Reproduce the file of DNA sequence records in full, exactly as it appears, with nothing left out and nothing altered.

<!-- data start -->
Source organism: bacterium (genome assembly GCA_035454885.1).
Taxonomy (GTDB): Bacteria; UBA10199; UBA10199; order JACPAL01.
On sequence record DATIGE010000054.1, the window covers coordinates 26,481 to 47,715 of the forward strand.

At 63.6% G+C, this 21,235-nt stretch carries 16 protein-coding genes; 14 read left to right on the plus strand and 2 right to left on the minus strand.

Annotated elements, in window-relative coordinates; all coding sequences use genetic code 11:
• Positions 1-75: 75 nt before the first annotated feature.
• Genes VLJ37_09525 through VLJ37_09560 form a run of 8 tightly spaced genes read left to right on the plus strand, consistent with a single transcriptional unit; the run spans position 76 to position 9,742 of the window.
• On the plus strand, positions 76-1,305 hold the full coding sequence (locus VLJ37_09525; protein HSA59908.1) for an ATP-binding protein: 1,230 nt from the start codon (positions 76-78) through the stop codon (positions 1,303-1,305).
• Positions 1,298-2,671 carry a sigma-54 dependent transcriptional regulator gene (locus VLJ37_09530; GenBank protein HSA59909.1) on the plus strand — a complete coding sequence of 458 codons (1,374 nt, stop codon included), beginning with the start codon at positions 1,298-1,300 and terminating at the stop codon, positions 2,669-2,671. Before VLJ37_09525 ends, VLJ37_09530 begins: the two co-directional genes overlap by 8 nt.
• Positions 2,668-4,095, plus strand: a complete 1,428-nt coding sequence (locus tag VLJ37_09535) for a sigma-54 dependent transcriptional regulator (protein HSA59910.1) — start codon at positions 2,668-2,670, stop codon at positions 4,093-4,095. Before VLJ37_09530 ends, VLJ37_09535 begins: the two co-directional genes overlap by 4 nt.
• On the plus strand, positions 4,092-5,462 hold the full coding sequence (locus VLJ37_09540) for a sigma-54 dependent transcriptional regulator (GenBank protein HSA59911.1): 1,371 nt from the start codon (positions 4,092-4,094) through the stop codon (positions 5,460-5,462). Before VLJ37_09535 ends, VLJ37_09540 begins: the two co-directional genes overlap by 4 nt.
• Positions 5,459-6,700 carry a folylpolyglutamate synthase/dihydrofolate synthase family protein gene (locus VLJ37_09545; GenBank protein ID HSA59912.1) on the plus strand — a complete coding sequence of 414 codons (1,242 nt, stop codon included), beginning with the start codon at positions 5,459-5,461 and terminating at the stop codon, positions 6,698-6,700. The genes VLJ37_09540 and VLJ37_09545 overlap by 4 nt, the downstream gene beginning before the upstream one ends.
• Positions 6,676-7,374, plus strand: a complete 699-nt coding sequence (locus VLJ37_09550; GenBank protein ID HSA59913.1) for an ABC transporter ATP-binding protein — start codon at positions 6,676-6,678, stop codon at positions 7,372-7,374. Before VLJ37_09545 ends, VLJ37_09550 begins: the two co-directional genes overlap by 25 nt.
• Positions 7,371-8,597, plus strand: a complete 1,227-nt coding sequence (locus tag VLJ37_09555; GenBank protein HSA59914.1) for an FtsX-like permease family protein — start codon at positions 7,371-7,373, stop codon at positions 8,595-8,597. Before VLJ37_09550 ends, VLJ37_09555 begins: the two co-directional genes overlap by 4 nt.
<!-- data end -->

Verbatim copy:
Source organism: bacterium (genome assembly GCA_035454885.1).
Taxonomy (GTDB): Bacteria; UBA10199; UBA10199; order JACPAL01.
On sequence record DATIGE010000054.1, the window covers coordinates 26,481 to 47,715 of the forward strand.

At 63.6% G+C, this 21,235-nt stretch carries 16 protein-coding genes; 14 read left to right on the plus strand and 2 right to left on the minus strand.

Annotated elements, in window-relative coordinates; all coding sequences use genetic code 11:
• Positions 1-75: 75 nt before the first annotated feature.
• Genes VLJ37_09525 through VLJ37_09560 form a run of 8 tightly spaced genes read left to right on the plus strand, consistent with a single transcriptional unit; the run spans position 76 to position 9,742 of the window.
• On the plus strand, positions 76-1,305 hold the full coding sequence (locus VLJ37_09525; protein HSA59908.1) for an ATP-binding protein: 1,230 nt from the start codon (positions 76-78) through the stop codon (positions 1,303-1,305).
• Positions 1,298-2,671 carry a sigma-54 dependent transcriptional regulator gene (locus VLJ37_09530; GenBank protein HSA59909.1) on the plus strand — a complete coding sequence of 458 codons (1,374 nt, stop codon included), beginning with the start codon at positions 1,298-1,300 and terminating at the stop codon, positions 2,669-2,671. Before VLJ37_09525 ends, VLJ37_09530 begins: the two co-directional genes overlap by 8 nt.
• Positions 2,668-4,095, plus strand: a complete 1,428-nt coding sequence (locus tag VLJ37_09535) for a sigma-54 dependent transcriptional regulator (protein HSA59910.1) — start codon at positions 2,668-2,670, stop codon at positions 4,093-4,095. Before VLJ37_09530 ends, VLJ37_09535 begins: the two co-directional genes overlap by 4 nt.
• On the plus strand, positions 4,092-5,462 hold the full coding sequence (locus VLJ37_09540) for a sigma-54 dependent transcriptional regulator (GenBank protein HSA59911.1): 1,371 nt from the start codon (positions 4,092-4,094) through the stop codon (positions 5,460-5,462). Before VLJ37_09535 ends, VLJ37_09540 begins: the two co-directional genes overlap by 4 nt.
• Positions 5,459-6,700 carry a folylpolyglutamate synthase/dihydrofolate synthase family protein gene (locus VLJ37_09545; GenBank protein ID HSA59912.1) on the plus strand — a complete coding sequence of 414 codons (1,242 nt, stop codon included), beginning with the start codon at positions 5,459-5,461 and terminating at the stop codon, positions 6,698-6,700. The genes VLJ37_09540 and VLJ37_09545 overlap by 4 nt, the downstream gene beginning before the upstream one ends.
• Positions 6,676-7,374, plus strand: a complete 699-nt coding sequence (locus VLJ37_09550; GenBank protein ID HSA59913.1) for an ABC transporter ATP-binding protein — start codon at positions 6,676-6,678, stop codon at positions 7,372-7,374. Before VLJ37_09545 ends, VLJ37_09550 begins: the two co-directional genes overlap by 25 nt.
• Positions 7,371-8,597, plus strand: a complete 1,227-nt coding sequence (locus tag VLJ37_09555; GenBank protein HSA59914.1) for an FtsX-like permease family protein — start codon at positions 7,371-7,373, stop codon at positions 8,595-8,597. Before VLJ37_09550 ends, VLJ37_09555 begins: the two co-directional genes overlap by 4 nt.